As President Barack Obama heads to Paris for a climate-change summit, experts say his pending Trans-Pacific Partnership (TPP) trade deal creates a “vehicle to pass Obama’s climate change treaty.”
Howard Richman, Raymond Richman and Jesse Richman – authors of Balanced Trade: Ending the Unbearable Costs of America’s Trade Deficits and Trading Away Our Future – reviewed the 5,544 pages of the TPP trade pact between the United States and 11 other countries. They found that Chapter 20 in the TPP “requires compliance with previous multilateral environmental agreements that have been negotiated.”
The climate treaty that Obama wishes to finalize in Paris “will likely be incorporated into the TPP when the Commission first meets after the TPP passes,” the Richmans argue.
The Richmans build their claim on Article 20.4 of the TPP:
The Parties [recognize] that multilateral environmental agreements to which they are party play an important role, globally and domestically, in protecting the environment and that their respective implementation of these agreements is critical to achieving the environmental objectives of these agreements. Accordingly, each Party affirms its commitment to implement the multilateral environmental agreements to which it is a party.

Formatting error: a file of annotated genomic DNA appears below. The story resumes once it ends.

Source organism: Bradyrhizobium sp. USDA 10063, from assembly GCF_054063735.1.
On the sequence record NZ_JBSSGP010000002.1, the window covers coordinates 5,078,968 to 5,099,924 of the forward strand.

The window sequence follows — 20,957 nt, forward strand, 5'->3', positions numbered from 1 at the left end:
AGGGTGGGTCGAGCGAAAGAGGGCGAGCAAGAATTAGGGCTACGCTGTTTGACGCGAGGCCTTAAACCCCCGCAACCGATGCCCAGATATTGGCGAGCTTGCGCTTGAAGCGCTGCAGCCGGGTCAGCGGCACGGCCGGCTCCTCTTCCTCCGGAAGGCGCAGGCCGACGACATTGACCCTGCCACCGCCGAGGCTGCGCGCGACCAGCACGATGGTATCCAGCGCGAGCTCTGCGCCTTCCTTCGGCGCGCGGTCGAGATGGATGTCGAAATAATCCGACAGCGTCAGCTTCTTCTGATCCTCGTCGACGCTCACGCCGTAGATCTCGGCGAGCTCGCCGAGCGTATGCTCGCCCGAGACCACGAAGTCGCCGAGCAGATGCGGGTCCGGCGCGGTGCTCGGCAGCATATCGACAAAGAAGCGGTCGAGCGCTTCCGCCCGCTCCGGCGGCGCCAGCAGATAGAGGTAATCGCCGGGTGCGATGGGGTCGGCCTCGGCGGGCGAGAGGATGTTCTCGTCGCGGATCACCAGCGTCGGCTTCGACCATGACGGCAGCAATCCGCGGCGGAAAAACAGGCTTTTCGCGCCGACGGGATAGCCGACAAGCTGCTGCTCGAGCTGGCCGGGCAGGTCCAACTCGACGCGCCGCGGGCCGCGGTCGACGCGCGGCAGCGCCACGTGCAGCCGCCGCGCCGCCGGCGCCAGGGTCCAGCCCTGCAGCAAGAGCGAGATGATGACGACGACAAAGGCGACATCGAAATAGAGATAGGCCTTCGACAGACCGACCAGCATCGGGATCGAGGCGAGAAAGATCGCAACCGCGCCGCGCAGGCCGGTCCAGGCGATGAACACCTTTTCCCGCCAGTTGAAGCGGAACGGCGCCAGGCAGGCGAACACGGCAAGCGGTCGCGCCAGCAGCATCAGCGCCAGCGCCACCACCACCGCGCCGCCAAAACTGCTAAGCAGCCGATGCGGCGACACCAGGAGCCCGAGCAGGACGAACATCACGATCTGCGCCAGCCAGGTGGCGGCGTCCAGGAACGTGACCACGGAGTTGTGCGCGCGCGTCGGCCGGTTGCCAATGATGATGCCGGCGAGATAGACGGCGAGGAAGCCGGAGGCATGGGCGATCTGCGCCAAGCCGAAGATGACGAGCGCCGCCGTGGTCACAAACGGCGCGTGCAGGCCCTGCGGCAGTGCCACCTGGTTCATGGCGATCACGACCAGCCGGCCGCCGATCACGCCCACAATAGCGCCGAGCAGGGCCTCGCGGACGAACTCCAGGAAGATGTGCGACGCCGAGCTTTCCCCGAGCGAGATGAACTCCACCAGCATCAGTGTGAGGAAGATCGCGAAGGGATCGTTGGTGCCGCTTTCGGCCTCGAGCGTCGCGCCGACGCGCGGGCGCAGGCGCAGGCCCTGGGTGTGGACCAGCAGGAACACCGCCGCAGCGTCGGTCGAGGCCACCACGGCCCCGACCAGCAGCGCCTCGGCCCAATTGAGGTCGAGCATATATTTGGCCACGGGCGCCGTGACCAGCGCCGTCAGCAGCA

The Parties [emphasize] the need to enhance the mutual supportiveness between trade and environmental law and policies, through dialogue between the Parties on trade and environmental issues of mutual interest, particularly with respect to the negotiation and implementation of relevant multilateral environmental agreements and trade agreements.
“When President Obama finished negotiating the Iran Nuclear Deal, he went first to the UN Security Council, not to Congress, to get the deal approved,” noted the Richmans. “More or less the same thing could happen with the multilateral environmental agreement that Obama negotiates in Paris. It will be incorporated into the TPP, whether Congress agrees with its terms or not.”
Also, chapter 27 of the TPP creates “Arbitration Tribunals.” These tribunals, according to the Richmans, “can impose multi-billion dollar fines upon the U.S. government if the U.S. violates anything that is in the pact.”
“In other words, the tribunals can force whatever Obama negotiates in Paris upon the American people, and Congress will have very little say,” argues the Richmans.
According to a White House press release, Obama plans to commit the United States to reducing carbon emissions by 26 to 28 percent from 2005 levels.
However, China – which has a higher carbon-emissions level – is allowed to continue growing its carbon emissions until 2030.
Obama argues that a climate deal will send a powerful message to the Islamic State terrorist group.
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